Dear Kim Kardashian West:
As you bask in the adoration and applause for the part you played in Alice Marie Johnson’s freedom, I’m sure I’m the last person you want to hear from (not that you even know I exist). But I’d like to thank you for proving to the world that white privilege is so overwhelmingly powerful, it can get an audience with the president, break into a prison and help a black woman escape a life sentence.
As a frequent critic of yours for everything from pretending that you stumbled across a brand-new hairstyle called “Bo Derek braids” to your semiblackface makeup, I would also like to make sure you know one thing.
You did not free Alice Marie Johnson.
Donald Trump did not free Alice Marie Johnson.
White privilege freed Alice Marie Johnson.
In no way does this diminish your laudable efforts, Kim. In fact, it makes them more important. Prior to your act of heroism, people of the Caucasian persuasion rejected the idea that they benefited from being born white in a nation constructed on the idea of their supremacy. When people of color point out the inherent entitlement that accompanies whiteness, we are often dismissed out of hand.
But with the release of Johnson, you definitively proved, once and for all, that white privilege has real-world implications. From now on, whenever people deny it, I will sing the new Negro spiritual:
Go down, Kardashian
Way down in Wypipoland
Tell Orange Pharoah
To let Alice Johnson goooo ...
I’m still working out the lyrics, but you should understand that the concept of white privilege is not something black people invented to cast aspersions or play the victim. The phrase originates from Peggy McIntosh’s 1989 essay “White Privilege: Unpacking the Invisible Knapsack” (pdf), meant to explain the default social advantage that grants white people certain unseen benefits. In the essay, McIntosh explains:
I have come to see white privilege as an invisible package of unearned assets which I can count on cashing in each day, but about which I was “meant” to remain oblivious. White privilege is like an invisible weightless backpack of special provisions, maps, passports, codebooks, visas, clothes, tools and blank checks.
Even though you somehow made the White House a stop on the Underground Railroad, I know that large parts of black America have been reluctant to commend you for your activism. This is because we sometimes get tired of hearing about white saviors. We recognize that, oftentimes, the hero who saves the victim from the burning house is the one who set the fire. Such is the case with Johnson.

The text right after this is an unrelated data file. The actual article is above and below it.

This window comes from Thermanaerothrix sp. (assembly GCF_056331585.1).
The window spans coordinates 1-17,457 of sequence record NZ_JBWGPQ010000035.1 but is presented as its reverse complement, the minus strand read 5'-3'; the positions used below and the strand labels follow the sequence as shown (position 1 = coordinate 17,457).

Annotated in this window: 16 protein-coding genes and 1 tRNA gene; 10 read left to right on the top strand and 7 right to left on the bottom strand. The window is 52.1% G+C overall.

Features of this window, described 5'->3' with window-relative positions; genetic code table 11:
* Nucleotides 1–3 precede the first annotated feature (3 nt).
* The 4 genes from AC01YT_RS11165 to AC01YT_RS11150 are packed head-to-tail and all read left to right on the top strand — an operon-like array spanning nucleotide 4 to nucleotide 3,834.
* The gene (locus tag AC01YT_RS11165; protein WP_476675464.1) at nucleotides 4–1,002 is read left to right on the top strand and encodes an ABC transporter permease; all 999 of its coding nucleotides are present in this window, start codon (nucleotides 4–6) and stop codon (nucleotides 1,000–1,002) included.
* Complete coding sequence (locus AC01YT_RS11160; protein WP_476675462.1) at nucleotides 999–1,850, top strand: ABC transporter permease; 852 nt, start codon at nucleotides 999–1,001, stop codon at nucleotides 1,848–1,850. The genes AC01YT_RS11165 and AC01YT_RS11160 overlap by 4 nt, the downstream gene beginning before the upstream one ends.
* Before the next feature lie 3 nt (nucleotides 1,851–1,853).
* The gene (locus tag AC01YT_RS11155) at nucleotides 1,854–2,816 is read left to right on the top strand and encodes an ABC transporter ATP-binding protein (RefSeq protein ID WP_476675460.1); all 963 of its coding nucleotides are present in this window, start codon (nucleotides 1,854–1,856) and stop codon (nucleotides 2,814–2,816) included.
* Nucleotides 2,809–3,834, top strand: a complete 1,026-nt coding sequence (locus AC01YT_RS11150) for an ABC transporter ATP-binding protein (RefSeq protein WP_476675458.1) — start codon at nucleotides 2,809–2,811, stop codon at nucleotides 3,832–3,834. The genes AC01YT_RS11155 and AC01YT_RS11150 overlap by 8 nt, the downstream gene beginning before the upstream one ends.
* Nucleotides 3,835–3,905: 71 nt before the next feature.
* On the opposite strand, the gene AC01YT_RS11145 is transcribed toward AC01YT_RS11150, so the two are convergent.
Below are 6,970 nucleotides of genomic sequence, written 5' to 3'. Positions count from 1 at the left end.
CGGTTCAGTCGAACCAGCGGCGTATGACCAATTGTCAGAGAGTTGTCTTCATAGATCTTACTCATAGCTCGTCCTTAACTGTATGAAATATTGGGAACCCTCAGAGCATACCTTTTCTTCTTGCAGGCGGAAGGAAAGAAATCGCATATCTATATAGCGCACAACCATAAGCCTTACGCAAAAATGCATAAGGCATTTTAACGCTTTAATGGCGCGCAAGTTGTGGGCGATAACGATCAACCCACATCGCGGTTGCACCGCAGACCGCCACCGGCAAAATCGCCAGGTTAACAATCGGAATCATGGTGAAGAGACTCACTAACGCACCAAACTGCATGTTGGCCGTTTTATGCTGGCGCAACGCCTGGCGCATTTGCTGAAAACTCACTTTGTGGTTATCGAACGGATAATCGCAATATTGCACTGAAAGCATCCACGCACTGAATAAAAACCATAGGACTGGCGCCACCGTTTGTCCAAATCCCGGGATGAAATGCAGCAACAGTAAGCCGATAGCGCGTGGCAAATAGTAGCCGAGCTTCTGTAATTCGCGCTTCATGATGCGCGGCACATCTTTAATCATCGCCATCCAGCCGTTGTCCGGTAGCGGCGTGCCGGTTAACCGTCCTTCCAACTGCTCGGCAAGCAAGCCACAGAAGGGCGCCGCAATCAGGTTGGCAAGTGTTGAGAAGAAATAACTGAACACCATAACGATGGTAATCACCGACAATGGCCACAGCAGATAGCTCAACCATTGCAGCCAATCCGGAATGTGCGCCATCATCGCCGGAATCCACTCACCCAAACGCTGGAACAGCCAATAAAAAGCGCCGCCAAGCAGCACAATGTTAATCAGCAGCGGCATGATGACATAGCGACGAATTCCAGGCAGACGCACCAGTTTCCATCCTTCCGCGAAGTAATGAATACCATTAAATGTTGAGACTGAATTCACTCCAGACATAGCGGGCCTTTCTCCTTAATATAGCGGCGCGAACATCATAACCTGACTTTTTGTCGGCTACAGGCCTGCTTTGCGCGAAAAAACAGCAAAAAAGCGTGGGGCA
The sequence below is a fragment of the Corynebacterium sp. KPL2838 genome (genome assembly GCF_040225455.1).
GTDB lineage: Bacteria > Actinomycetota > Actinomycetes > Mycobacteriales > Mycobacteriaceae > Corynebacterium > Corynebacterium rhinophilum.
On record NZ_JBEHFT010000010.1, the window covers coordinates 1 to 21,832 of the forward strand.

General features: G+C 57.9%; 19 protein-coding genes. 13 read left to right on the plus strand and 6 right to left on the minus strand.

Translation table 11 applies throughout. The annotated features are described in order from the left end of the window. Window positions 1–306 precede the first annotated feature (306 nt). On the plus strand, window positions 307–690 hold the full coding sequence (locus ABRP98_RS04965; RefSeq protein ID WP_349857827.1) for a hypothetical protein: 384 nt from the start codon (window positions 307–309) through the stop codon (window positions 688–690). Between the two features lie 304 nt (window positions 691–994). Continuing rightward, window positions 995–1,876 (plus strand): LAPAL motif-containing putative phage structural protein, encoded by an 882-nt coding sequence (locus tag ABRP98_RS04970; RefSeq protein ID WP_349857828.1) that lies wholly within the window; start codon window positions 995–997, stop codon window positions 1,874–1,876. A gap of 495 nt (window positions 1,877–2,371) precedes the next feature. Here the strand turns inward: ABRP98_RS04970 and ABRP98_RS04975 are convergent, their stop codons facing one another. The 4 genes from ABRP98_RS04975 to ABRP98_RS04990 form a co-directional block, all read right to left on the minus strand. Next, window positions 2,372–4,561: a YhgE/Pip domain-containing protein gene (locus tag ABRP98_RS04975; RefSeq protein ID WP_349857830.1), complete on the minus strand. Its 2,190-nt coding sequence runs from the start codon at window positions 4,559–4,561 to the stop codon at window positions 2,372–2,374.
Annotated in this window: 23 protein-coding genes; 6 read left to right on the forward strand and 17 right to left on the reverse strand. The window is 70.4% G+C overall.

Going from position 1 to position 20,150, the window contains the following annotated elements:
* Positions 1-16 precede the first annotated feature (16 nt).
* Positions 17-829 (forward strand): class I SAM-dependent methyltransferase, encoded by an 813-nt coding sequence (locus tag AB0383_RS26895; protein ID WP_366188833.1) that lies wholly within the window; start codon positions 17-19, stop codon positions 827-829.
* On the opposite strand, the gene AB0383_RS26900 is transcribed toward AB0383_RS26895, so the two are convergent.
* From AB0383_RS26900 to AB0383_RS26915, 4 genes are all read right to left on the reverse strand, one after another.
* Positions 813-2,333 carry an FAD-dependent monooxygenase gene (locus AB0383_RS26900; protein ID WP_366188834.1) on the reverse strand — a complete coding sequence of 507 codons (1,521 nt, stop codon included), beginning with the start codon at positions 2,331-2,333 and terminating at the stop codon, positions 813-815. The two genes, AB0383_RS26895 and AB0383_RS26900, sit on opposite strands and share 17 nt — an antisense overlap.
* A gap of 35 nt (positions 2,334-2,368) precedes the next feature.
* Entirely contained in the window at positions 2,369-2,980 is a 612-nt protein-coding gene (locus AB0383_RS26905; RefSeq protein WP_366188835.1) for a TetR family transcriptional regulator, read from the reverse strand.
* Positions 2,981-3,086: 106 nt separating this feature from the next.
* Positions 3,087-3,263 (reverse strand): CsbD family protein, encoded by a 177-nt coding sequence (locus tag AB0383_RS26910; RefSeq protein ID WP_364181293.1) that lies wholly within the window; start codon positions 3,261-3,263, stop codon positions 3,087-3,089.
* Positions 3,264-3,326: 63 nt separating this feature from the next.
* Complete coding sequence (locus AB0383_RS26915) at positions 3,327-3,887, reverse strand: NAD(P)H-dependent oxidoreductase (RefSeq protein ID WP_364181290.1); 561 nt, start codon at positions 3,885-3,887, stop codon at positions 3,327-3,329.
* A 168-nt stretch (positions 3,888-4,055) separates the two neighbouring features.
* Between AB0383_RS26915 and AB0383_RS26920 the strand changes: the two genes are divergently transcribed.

Alice Marie Johnson is not free because the powers that be finally recognized the injustice of her sentence. Black celebrities, Yale Law students and campaigns on Change.org had been advocating for her release for years. Alice Marie Johnson is free because a rich white woman convinced a rich white man to commute her sentence.
Neither you nor Trump is responsible for the incarceration and unjust sentencing of Johnson. However, the system that allowed you to waltz into the White House and successfully petition for her freedom is the exact same system that put her behind bars in the first place. She was in jail because of white supremacy, and white supremacy freed her.
That is why we are hesitant to offer you praise.
Johnson was given a life sentence for conspiracy to possess cocaine and the possession of cocaine. Even though, according to the National Survey on Drug Use and Health, black people are less likely to use cocaine than white people, blacks are three times more likely than whites to be arrested for drug use, according to a report by a Human Rights Watch senior counsel published in Stanford Law & Policy Review (pdf).
Much of what we describe as the systemic racism embedded in this country’s criminal-justice system is that black people do not have access to the same resources as our white counterparts. If you’re rich and white, even if you break the law, you are much less likely to suffer the consequences of those actions.
Even when it comes to pardons, whites are four times more likely than blacks to receive them, according to ProPublica. In any discussion of injustice, we must acknowledge that money and whiteness are a literal “Get out of jail free” card in this country. It is an undeniable, quantifiable privilege.
I certainly understand why some wypipo find it difficult to accept the presence of privilege. In her essay, McIntosh even explains that she was meant to remain oblivious to it. But admitting that white privilege exists should not imply that white people are inherently bad. With that recognition, however, white people can use their privilege for more than just low-interest mortgage loans and outing Negroes loitering in local Starbucks cafés. They can use it for good.
And that’s why I want to thank you, Kim. You used your white privilege for good.
I know there are some people who will say that your new campaign against mass incarceration is just a PR stunt. But I don’t care if you put your advocacy for a black woman’s freedom in the same category as the recognition you receive for a curiously perfectly lit Instagram booty shot. Johnson probably wouldn’t even care if you created your own Harriet Tubman Snapchat filter; she is a free woman.
But you and the world must also recognize that the social order that allowed you to skip the criminal-justice system’s single-file line and sashay into the Oval Office is the exact same system that incarcerated Alice Marie Johnson in the first place.
You proved that white privilege is real. Hopefully, white America will see that.
Probably not ... but thanks anyway.
P.S.: Please let Kanye know that Alice Marie Johnson’s sentence was not a choice.